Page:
The vote could serve to severely raise tensions in the region, already inflamed by the Arab Spring.  Some pundits believe that it could spark rioting and Israeli reprisals within the West Bank and Gaza.  It has already led to increased divisiveness in the world community as the US Congress has moved to cut funding to any UN organization that supports unilateral Palestinian statehood.  But worst of all, it may force Israel, already feeling isolated and abandoned, particularly by its number one ally, to retrench, granting further power to anti-peace extremists.  Ultimately, the vote will cause greater polarization between the sides and move them further away from an attainable peace accord.

Undoubtedly, the Obama administration's shoddy handling of the Middle East has contributed to this unfortunate turn of events.  Obama's insistence on Israeli preconditions for negotiations, namely an immediate freeze on building in the West Bank and East Jerusalem and a bold-faced demand for a settlement based on the 1967 armistice lines, has all but terminated any common ground for negotiations.  While these terms will likely be incorporated into any final peace accord, they cannot serve as starting points for negotiations.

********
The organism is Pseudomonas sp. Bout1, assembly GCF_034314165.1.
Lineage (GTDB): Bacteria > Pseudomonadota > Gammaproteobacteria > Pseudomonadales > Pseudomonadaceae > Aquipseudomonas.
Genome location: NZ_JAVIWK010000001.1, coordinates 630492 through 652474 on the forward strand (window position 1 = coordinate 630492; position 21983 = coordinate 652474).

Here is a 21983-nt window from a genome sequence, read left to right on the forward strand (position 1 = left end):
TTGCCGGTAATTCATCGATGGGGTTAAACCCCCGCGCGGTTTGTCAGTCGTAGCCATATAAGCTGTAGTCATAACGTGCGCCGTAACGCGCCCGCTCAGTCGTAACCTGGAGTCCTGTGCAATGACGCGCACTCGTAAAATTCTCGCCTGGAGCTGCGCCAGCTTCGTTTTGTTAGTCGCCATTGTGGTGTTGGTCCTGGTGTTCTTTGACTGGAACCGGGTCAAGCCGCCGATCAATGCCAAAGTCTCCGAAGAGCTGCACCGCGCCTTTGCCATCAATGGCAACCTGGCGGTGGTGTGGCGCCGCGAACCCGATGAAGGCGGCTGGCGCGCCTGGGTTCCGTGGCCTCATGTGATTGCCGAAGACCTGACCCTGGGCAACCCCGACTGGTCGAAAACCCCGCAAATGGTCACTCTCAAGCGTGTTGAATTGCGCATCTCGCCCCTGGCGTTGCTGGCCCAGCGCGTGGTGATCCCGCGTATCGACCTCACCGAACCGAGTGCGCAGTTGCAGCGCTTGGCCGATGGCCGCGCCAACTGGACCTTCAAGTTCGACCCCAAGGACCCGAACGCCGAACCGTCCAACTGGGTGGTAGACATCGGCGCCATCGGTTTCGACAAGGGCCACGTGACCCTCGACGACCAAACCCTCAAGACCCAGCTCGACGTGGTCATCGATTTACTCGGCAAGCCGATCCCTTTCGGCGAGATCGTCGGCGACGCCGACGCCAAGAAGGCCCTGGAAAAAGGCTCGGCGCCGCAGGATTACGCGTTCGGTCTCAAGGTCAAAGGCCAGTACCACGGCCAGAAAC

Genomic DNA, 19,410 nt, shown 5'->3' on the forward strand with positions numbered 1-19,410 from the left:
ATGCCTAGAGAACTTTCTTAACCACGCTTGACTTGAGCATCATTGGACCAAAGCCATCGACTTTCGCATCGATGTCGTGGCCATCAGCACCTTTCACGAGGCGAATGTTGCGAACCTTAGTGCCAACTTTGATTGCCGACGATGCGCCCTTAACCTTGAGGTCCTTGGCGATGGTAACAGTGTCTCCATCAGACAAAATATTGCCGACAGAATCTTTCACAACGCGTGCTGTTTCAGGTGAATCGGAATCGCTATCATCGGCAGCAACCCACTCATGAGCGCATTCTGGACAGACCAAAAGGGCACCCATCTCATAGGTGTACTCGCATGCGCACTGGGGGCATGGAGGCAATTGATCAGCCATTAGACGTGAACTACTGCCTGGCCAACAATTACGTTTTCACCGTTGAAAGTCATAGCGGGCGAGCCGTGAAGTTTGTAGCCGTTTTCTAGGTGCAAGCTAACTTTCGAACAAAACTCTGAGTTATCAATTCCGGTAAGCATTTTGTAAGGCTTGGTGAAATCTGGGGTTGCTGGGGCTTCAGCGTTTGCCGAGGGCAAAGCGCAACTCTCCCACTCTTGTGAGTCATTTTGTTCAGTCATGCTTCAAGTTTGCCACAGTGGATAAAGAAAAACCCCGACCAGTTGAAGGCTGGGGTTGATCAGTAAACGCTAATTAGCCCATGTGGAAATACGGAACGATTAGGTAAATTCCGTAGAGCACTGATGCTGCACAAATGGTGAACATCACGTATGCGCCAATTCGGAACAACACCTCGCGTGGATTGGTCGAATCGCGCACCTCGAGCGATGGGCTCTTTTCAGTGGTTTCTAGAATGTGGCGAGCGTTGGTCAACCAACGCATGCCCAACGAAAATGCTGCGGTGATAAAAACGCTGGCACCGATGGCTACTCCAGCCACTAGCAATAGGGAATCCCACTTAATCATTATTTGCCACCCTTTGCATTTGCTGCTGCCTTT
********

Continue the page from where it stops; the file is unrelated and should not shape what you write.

Obama may understand the need for these terms in any final agreement, but he has allowed his policy wonkery to get in the way of sound politics.  His vocalized demands have forced the Israelis to harden their positions, especially given the right-wing basis of the governing Likud coalition.  Likewise, such explicit preconditions have boxed-in Abbas, who can no longer come to the bargaining table deprived of these assurances (the Israelis won't be giving them) without appearing to undermine his people.